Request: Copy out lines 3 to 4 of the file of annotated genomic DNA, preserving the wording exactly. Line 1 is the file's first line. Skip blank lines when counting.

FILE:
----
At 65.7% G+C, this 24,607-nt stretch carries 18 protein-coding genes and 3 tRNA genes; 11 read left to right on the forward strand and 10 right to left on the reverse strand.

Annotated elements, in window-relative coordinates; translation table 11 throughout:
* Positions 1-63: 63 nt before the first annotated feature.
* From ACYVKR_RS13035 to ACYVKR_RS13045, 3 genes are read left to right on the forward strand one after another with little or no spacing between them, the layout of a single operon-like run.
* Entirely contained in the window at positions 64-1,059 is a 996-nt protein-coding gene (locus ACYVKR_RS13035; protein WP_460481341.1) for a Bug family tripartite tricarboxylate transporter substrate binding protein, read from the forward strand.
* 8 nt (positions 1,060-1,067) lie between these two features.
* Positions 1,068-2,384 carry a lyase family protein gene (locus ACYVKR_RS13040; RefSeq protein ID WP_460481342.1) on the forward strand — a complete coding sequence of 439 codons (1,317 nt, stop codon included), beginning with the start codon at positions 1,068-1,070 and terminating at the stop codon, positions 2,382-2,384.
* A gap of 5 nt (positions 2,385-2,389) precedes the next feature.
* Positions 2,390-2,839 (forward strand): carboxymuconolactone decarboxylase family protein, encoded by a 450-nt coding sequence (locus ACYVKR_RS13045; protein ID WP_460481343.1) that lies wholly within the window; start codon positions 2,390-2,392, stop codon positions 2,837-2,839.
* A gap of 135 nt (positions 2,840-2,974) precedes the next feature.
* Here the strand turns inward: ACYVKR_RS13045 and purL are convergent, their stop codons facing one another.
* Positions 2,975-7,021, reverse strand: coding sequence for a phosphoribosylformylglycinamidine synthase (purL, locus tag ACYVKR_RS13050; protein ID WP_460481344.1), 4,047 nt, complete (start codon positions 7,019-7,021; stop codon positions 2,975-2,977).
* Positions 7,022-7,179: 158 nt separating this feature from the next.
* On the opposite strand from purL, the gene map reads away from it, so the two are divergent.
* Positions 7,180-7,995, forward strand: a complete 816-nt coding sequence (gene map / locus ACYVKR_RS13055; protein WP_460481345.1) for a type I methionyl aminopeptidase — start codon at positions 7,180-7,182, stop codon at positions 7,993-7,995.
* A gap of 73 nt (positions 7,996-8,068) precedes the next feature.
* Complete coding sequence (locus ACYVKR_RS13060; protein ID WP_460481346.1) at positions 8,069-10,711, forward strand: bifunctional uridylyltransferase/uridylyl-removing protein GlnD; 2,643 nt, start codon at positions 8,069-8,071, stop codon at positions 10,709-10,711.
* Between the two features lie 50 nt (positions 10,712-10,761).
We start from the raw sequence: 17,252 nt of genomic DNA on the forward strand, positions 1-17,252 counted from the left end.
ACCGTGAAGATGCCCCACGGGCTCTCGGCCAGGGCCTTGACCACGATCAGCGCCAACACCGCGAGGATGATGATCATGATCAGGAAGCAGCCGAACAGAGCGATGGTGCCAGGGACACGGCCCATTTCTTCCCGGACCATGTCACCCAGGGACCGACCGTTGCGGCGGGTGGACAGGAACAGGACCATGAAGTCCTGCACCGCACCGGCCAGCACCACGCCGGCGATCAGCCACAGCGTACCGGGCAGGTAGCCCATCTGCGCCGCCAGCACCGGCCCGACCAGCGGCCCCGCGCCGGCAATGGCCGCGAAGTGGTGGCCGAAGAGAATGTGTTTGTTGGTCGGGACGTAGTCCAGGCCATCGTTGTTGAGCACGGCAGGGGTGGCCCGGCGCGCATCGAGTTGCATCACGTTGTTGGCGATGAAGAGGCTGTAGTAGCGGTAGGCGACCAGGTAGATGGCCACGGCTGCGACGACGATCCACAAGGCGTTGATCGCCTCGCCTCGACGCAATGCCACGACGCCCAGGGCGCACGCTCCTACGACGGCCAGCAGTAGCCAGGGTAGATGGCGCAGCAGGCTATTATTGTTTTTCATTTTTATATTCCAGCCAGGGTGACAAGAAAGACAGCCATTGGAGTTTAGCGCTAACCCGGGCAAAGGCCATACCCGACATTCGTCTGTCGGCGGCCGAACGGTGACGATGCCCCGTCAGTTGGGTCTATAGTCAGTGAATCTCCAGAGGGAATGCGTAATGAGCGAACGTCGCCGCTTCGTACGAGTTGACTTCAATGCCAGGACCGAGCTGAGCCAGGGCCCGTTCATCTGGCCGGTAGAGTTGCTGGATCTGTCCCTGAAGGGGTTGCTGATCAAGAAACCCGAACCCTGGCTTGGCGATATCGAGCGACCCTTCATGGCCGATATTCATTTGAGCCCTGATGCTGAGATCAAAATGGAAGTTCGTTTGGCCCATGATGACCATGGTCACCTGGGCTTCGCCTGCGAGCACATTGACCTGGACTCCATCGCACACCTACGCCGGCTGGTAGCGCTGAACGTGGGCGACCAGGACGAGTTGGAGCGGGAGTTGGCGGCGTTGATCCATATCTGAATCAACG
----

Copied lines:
* Positions 1-63: 63 nt before the first annotated feature.
* From ACYVKR_RS13035 to ACYVKR_RS13045, 3 genes are read left to right on the forward strand one after another with little or no spacing between them, the layout of a single operon-like run.